Dracula - Pages from a Virgin's Diary
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For those familiar with the novel or the various film versions of "Dracula" that have tried to stay in the vicinity of Stoker's original text, the story picks up in England with Lucy Westernra (Tara Birthwhistle) trying to pick between her three suitors, Dr. Jack Seward (Matthew Johnson), Arthur Holmwood (Stephane Leonard), and Quincy Morris (Keir Knight), not to mention creepy bug-eating Renfield (Brent Neale). When Lucy falls prey to the vampire's curse, Dr. Van Helsing (David Moroni) arrives to teach the unbelievers what to do when someone they love becomes one of the undead.
The second half of the ballet deal with the effort by Dracula (Wei-Qiang Zhang) to take Mina (CindyMarie Small) away from her intended, Jonathan Harker (Johnny A. Wright), and the flight back to Castle Dracula.Read more ›
Unlike the previous Murnau and Herzog vampire films Dracula: Pages from a Virgin's Diary has purposely shifted its storyline from a typical chronological order to a tossed jumble. This cinematic mixture generates an unconscious imagery with a surrealistic touch where the audience senses the moments of suspense and alarm. There are also emotions such as deep desire and lust which also emerge through the vivid movements of the dancers that once again bring this tale of the dark prince coming to England. Some might assume that the unorganized pattern of the film would affect the experience in a negative way. However, Maddin skillfully induces this nightmare into a surrealistic concoction that allows for the combination of feelings to trickle down to the audience in an artistic manner.
The sexual element of vampires is kept intact in Maddin's film, as he also continues to develop this taboo ridden theme. The film opens with Lucy (Tara Birtwhistle) dreaming, which is illustrated through a number of bizarre shots that have been edited together that deal with the arrival of Dracula (Wei-Qiang Zhang).Read more ›
Since this film is essentially a filmed ballet, all of the acting is done in mime. As a result, the film is given an almost silent film (complete with sub-titles) atmosphere to the whole proceedings. Zhang Wei-Qiang makes for a romantic, yet imperiously aloof Dracula, while CindyMarie Small is just the right blend of innocence and desire as Mina. However, it is Tara Birtwhistle's Lucy and David Maroni's Van Helsing that truly capture the attention. Birtwhistle exudes both playfulness and raw sexuality in her stunning portrayal, while Maroni's intense bearing makes him a formidable foe for Dracula.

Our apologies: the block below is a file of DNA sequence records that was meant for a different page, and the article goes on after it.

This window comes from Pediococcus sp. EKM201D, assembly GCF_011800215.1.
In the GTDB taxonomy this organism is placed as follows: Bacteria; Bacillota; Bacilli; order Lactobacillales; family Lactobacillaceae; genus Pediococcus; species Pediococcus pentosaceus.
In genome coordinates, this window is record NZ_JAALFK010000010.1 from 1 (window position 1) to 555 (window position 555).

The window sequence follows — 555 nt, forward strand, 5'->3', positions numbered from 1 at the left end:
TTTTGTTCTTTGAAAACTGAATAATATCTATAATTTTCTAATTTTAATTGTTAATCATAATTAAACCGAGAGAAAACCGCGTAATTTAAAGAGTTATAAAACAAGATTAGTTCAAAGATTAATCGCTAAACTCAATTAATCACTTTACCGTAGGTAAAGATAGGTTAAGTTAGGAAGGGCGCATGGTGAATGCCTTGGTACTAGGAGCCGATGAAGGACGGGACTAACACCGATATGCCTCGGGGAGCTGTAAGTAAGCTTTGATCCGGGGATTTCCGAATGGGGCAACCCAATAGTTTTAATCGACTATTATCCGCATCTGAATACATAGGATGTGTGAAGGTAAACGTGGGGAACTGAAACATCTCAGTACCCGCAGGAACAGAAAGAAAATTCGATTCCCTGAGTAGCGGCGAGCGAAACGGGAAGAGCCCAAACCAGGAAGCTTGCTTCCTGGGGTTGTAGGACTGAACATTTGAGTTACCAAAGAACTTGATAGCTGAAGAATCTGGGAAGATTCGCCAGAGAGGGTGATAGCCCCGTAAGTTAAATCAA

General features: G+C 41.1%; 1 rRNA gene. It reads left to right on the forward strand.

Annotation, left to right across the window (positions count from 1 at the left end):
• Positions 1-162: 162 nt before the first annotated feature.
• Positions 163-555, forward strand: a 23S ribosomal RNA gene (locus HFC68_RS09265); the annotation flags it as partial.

The entire ensemble does wonderful work and the film goes at a good clip at 74 minutes. However, the film's first half is probably more interesting to non-ballet fans as most of the special effects and wild staging seem to take place here. The DVD has some wonderful extras including some radio interviews with the producer and director, a Canadian news story about the film, photos, and an insightful commentary by Maddin.
For fans of ballet, Dracula, or both, this film is definitely a must-see and something that I would highly recommend.
Most Recent Customer Reviews
While most people who are familiar with the Stoker novel might be a bit put off by this retelling, I was actually really pleased with the result. Read morePublished on August 2, 2011 by Josephine K Guinn
Blood! Crosses! Madness! Ballet! Bats! Garlic! And of course, VAMPIRES! "Dracula: Pages From A Virgin's Diary" is exactly the sort of adaptation of Bram Stoker's novel that you'd... Read morePublished on July 24, 2010 by EA Solinas
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